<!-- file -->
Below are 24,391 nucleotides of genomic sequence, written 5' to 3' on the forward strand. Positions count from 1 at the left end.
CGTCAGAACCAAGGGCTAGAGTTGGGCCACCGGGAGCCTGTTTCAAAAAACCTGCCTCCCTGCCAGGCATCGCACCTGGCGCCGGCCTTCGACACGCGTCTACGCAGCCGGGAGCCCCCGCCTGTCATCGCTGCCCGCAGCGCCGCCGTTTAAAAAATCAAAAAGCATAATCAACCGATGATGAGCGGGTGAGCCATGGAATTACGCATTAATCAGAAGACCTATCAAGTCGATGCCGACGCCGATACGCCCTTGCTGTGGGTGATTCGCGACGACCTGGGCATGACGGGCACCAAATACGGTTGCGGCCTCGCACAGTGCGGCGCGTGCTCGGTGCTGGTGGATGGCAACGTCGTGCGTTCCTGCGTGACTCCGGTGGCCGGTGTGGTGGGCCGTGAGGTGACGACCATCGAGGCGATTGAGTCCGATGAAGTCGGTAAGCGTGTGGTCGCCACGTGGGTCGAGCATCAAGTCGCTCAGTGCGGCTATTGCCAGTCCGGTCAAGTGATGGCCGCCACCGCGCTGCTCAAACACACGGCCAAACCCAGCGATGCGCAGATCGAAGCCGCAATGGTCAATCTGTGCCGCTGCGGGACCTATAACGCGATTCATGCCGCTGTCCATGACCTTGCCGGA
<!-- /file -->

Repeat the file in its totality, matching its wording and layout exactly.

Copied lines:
Below are 24,391 nucleotides of genomic sequence, written 5' to 3' on the forward strand. Positions count from 1 at the left end.
CGTCAGAACCAAGGGCTAGAGTTGGGCCACCGGGAGCCTGTTTCAAAAAACCTGCCTCCCTGCCAGGCATCGCACCTGGCGCCGGCCTTCGACACGCGTCTACGCAGCCGGGAGCCCCCGCCTGTCATCGCTGCCCGCAGCGCCGCCGTTTAAAAAATCAAAAAGCATAATCAACCGATGATGAGCGGGTGAGCCATGGAATTACGCATTAATCAGAAGACCTATCAAGTCGATGCCGACGCCGATACGCCCTTGCTGTGGGTGATTCGCGACGACCTGGGCATGACGGGCACCAAATACGGTTGCGGCCTCGCACAGTGCGGCGCGTGCTCGGTGCTGGTGGATGGCAACGTCGTGCGTTCCTGCGTGACTCCGGTGGCCGGTGTGGTGGGCCGTGAGGTGACGACCATCGAGGCGATTGAGTCCGATGAAGTCGGTAAGCGTGTGGTCGCCACGTGGGTCGAGCATCAAGTCGCTCAGTGCGGCTATTGCCAGTCCGGTCAAGTGATGGCCGCCACCGCGCTGCTCAAACACACGGCCAAACCCAGCGATGCGCAGATCGAAGCCGCAATGGTCAATCTGTGCCGCTGCGGGACCTATAACGCGATTCATGCCGCTGTCCATGACCTTGCCGGA